When experts use the term hot! spots, they’re not talking about places in the world where there are heat waves or raging fires. They mean countries or regions that are at war or at risk of exploding into war at any moment.
- Israel is the scene of a conflict that has been smoldering for decades; Sudan is a war-torn country that threatens to boil over; North Korea and Iran are simmering over plans for nuclear power development; Venezuela is heating up; and the war in Iraq is as red-hot as ever.
- These are just six of the world’s hottest hot spots. For the sake of world peace, let’s hope they aren’t too hot to handle.
Venezuela’s president, Hugo Chavez, and U.S. President George W. Bush have been trading jabs for months. In September, Chavez harshly criticized U.S. policy on the war in Iraq at a United Nations summit of world leaders and claimed that the U.S. government would oust him as it had Saddam Hussein. The United States views Chavez as a possible source of instability in the region but denies any plans to remove him from power. Since coming to power in 1998, the left-wing leader has survived a coup, several protests and strikes, and a referendum on his rule. Though Venezuela is the fifth-largest oil exporter in the world, most people in the country live in poverty.
All eyes are on Israel since the Israeli government ended its 38-year military occupation of the Gaza Strip in August. Thousands of tearful and enraged Israeli settlers in Gaza were forced to leave their homes, yet Palestinian Arabs were jubilant. Gaza is home to more than 1.4 million Palestinians. The two groups have fought over the land now occupied by Israel (called Palestine by Arabs) since the nation was created in 1948. World leaders hope the Gaza pullout is a step toward peace, but the tiny strip of land along the Mediterranean Sea is a stronghold of Hamas, a militant Palestinian group that wants to control not only Gaza but all of the land now occupied by Israel.
Refugee camps in the Darfur region teemed with hundreds of thousands of people when civil war once again tore apart this African nation in early 2003. The war was the result of years of strife between nomadic Arab herders and African farmers over the region’s scarce arable land. The recent violence has left more than 150,000 people dead and forced an estimated 2 million people from their homes. Sudan’s government and two main rebel groups have reached a peace agreement, but many people fear that it won’t hold. Apart from an 11-year peace between 1972 and 1983, Sudan has been entrenched in civil war since it gained independence from Britain in 1956.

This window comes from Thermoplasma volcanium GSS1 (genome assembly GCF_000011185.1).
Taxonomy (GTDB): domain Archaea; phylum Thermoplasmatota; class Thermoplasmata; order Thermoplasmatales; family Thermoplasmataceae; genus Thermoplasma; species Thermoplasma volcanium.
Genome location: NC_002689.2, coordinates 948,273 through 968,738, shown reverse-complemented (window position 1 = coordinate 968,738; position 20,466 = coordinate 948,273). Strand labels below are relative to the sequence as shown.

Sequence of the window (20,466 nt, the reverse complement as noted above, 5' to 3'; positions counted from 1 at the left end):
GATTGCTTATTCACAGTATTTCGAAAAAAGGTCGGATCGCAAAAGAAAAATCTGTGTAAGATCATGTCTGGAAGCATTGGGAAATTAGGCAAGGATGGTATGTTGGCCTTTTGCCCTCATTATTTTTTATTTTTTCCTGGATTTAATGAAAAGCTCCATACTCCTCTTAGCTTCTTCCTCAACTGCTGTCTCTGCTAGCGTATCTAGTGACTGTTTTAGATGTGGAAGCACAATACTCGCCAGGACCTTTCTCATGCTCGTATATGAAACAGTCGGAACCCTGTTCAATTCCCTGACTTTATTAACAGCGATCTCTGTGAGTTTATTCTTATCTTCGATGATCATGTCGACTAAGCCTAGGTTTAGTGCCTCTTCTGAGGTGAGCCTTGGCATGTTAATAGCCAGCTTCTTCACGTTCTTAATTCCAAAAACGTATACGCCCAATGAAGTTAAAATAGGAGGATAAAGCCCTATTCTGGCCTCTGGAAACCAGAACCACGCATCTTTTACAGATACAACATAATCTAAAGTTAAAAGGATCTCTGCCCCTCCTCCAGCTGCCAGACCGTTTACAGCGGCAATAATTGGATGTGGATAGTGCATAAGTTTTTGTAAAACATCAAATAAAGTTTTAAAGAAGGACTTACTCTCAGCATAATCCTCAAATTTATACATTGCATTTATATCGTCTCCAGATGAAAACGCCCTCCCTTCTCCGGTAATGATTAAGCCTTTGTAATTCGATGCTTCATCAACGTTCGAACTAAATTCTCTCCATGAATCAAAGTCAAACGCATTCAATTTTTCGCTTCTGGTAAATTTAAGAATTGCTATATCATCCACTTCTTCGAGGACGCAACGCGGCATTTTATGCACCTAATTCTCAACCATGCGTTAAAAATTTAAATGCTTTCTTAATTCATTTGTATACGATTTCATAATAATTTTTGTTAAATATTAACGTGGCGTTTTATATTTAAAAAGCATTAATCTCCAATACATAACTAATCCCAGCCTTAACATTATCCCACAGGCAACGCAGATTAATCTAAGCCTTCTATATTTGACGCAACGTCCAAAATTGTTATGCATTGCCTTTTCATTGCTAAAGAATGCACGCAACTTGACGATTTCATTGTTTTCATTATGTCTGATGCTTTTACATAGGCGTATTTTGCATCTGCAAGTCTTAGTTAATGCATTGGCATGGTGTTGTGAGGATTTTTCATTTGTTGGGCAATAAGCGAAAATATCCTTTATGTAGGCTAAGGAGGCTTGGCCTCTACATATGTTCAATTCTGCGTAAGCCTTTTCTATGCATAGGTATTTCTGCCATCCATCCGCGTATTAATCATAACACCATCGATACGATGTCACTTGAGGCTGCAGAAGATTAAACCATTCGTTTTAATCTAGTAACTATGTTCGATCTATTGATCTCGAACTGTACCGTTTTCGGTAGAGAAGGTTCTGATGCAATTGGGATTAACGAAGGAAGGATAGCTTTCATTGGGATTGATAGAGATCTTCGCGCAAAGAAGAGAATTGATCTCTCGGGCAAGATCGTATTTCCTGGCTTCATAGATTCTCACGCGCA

Iran’s new president, Mahmoud Ahmadinejad, has declared that he will press ahead with a program to develop uranium in defiance of the United Nations. Ahmadinejad says the only purpose for enriching the uranium is to make fuel for nuclear power plants. World leaders, including President Bush and European leaders, don’t believe him. They fear that the real purpose behind the enrichment program is to make nuclear weapons, which would throw the entire Middle East into turmoil. Israel has threatened military action against Iran if the country develops nuclear weapons. In the past, Iran has threatened Israel with destruction. Iran has been told by the U.N. Security Council to stop its enrichment process or face trade and other sanctions.
- Few spots are hotter than Iraq is right now. More than 140,000 U.S. troops struggle to help Iraqi government forces maintain order and suppress a growing insurgency. The death toll continues to rise for both U.S. and coalition troops and Iraqis.
- Since the war began in March 2003, more than 1,900 U.S. military personnel have died, and an estimated 15,000 have been wounded. Civilian Iraqi casualties are estimated to top 25,000. Many fear that an all-out civil war will erupt among Kurds, Shiites, and Sunnis–the country’s three main religious andethnic groups. Yet despite the continued violence, U.S. and Iraqi officials are hopeful that Iraq will hold national elections in December, as planned. North Korea
North Korea’s bizarre but shrewd dictator, Kim Jong II, claims that he has nuclear weapons and that nobody can stop him from developing enriched uranium. He claims it is only for a nuclear power program, not more bombs. Six-nation talks between North Korea, South Korea, Japan, China, Russia, and the United States persuaded North Korea to give up its nuclear weapons program. However, many wonder whether Kim Jong II can be trusted to keep his word. Some experts say the North Korean leader is just using the threat of building more nukes to get money for his impoverished people. Other experts say a nuclear-armed North Korea threatens world stability.